Search for Dark Matter with ATLAS: Using Events with a Highly Energetic Jet and Missing Transverse Momentum in Proton-Proton Collisions at √s = 8 TeV

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Springer, Jun 29, 2016 - Science - 322 pages
This thesis describes in detail a search for weakly interacting massive particles as possible dark matter candidates, making use of so-called mono-jet events. It includes a detailed description of the run-1 system, important operational challenges, and the upgrade for run-2. The nature of dark matter, which accounts for roughly 25% of the energy-matter content of the universe, is one of the biggest open questions in fundamental science. The analysis is based on the full set of proton-proton collisions collected by the ATLAS experiment at the Large Hadron Collider at √s = 8 TeV. Special attention is given to the experimental challenges and analysis techniques, as well as the overall scientific context beyond particle physics. The results complement those of non-collider experiments and yield some of the strongest exclusion bounds on parameters of dark matter models by the end of the Large Hadron Collider run-1.
Details of the upgrade of the ATLAS Central Trigger for run-2 are also included.

 

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Contents

1 Introduction
2
Part I Theory and Motivation
6
2 The Standard Model of Particle Physics
7
3 Dark Matter
21
4 ProtonProton Collisions
44
5 MonoJet Events as Dark Matter Signature at Colliders
61
Part II Experimental Facilities
73
6 The Large Hadron Collider
75
10 Analysis Strategy
148
11 Data and Simulated Samples
159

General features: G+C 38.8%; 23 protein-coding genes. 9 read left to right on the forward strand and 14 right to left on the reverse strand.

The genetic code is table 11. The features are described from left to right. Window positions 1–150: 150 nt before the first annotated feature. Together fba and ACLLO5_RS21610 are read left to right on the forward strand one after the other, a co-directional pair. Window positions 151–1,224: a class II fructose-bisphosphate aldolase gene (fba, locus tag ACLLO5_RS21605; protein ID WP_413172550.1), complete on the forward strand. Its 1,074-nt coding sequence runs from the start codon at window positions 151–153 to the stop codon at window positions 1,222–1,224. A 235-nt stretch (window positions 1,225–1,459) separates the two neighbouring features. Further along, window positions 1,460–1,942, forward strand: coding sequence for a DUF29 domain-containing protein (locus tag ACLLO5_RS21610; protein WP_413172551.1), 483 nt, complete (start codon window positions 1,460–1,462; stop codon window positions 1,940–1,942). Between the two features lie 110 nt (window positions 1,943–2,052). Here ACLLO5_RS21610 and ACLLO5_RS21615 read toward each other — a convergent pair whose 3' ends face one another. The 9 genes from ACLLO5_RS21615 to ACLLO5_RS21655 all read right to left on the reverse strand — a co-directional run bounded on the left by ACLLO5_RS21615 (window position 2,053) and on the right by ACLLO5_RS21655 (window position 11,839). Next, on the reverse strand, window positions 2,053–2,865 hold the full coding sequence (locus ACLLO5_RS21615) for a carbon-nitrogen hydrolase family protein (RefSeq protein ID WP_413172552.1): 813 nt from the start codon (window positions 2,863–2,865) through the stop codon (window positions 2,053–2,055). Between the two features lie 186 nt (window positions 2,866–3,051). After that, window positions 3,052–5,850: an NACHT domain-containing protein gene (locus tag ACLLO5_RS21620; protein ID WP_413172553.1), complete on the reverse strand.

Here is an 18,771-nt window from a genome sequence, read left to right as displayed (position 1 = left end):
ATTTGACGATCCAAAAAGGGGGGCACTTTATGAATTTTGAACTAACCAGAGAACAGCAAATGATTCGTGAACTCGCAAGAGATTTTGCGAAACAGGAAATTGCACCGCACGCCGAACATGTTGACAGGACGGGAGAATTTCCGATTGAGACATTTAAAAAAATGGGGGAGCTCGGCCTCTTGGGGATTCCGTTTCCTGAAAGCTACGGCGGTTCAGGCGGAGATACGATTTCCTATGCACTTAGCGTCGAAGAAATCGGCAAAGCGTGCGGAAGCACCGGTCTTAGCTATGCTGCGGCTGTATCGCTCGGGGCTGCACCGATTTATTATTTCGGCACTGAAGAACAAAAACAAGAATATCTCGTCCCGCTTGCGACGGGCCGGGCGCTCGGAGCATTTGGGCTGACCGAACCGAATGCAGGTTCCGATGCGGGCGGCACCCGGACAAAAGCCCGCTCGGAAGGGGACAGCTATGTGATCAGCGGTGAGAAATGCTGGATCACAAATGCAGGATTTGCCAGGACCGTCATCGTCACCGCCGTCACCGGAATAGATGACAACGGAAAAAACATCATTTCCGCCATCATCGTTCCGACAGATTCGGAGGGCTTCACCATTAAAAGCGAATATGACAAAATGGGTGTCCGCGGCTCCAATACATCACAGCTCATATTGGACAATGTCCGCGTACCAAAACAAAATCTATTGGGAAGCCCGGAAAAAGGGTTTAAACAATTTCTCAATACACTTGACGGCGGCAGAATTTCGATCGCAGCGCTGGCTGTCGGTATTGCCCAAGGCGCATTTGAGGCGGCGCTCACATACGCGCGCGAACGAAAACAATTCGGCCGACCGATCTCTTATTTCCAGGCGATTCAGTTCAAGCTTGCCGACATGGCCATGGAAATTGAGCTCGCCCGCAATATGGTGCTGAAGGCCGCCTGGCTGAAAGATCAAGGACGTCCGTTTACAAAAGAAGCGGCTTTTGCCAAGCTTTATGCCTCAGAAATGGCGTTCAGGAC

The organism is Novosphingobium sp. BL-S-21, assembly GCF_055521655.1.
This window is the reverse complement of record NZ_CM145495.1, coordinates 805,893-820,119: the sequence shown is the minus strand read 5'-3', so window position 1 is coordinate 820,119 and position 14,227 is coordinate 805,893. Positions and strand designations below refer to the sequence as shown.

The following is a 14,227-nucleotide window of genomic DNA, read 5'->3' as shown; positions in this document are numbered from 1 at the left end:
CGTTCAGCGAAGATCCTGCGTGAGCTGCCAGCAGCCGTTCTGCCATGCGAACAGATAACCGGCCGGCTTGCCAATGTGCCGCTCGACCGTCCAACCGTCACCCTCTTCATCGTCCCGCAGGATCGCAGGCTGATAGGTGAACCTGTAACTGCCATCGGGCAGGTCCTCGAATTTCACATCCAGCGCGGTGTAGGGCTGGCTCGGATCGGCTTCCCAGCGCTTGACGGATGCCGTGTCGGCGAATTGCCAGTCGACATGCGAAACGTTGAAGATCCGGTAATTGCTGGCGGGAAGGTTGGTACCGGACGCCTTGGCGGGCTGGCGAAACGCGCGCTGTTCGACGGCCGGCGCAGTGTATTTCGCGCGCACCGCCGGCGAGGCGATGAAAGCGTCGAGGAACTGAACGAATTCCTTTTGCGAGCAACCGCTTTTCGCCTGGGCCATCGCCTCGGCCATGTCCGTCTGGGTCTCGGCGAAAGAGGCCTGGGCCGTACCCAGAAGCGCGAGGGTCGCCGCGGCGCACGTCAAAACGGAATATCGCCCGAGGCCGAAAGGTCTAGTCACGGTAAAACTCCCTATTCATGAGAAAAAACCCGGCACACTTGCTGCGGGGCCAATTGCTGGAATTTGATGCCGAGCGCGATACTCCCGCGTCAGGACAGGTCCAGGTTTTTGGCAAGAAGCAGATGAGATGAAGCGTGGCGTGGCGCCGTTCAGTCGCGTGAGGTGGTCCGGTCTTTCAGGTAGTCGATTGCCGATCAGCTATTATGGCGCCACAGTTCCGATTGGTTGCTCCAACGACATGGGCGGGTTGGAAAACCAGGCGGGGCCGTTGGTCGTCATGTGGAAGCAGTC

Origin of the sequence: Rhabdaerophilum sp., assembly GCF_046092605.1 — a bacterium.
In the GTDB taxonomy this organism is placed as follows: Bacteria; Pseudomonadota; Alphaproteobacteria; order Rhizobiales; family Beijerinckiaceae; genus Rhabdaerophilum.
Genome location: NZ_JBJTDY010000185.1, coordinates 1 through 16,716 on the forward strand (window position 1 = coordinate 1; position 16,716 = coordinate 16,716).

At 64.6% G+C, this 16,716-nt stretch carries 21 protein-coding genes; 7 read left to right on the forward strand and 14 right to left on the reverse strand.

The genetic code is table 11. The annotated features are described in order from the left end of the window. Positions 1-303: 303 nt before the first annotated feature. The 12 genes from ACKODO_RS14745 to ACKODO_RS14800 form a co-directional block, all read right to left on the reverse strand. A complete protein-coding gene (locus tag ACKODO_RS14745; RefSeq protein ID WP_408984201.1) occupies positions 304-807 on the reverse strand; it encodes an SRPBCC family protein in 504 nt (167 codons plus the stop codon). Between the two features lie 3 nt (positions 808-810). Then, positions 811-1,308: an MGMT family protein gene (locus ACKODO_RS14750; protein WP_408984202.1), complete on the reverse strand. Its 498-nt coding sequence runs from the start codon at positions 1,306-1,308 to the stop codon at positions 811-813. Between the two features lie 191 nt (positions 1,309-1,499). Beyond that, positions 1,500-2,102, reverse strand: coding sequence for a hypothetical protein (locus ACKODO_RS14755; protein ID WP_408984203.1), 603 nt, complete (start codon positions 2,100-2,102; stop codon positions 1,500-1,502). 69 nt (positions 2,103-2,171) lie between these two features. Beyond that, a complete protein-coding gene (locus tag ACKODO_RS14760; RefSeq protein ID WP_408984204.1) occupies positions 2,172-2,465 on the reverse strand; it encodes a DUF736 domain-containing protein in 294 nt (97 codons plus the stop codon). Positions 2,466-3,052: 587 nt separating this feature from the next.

12 Physics Objects Definitions
171
13 Event Selection
176
14 Background Estimation
195
15 Results and Interpretation
251
16 Prospects with Future LHC Data
277
Part V Conclusion
286

7 The ATLAS Experiment
83
Part III Operation and Upgrade of the Central Trigger
115
8 Operation of the Central Trigger During RunI
117
9 Upgrade of the Central Trigger
131
Part IV Analysis
147
17 Conclusion
289
Appendix ASignal Simulation Samples
293
Appendix BSignal Tables
299
Curriculum Vitae
320
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About the author (2016)

The author obtained her Diploma in Physics at the University of Mainz (JGU), Germany, in 2011 upon completion of her research project on a differential cross-section measurement of Z-boson production with the ATLAS experiment. As a CERN doctoral student, funded by a Wolfgang-Gentner-Scholarship, she made essential contributions to the operation and upgrade of the ATLAS Central Trigger and conducted a search for Dark Matter in so-called mono-jet events. She obtained her PhD "with distinction" at JGU in May 2015 and was awarded prizes for an outstanding thesis both from the ATLAS collaboration and from the physics department of JGU. Since March 2015 she has been a postdoctoral researcher at Stockholm University, coordinating the ATLAS search for leptoquarks.

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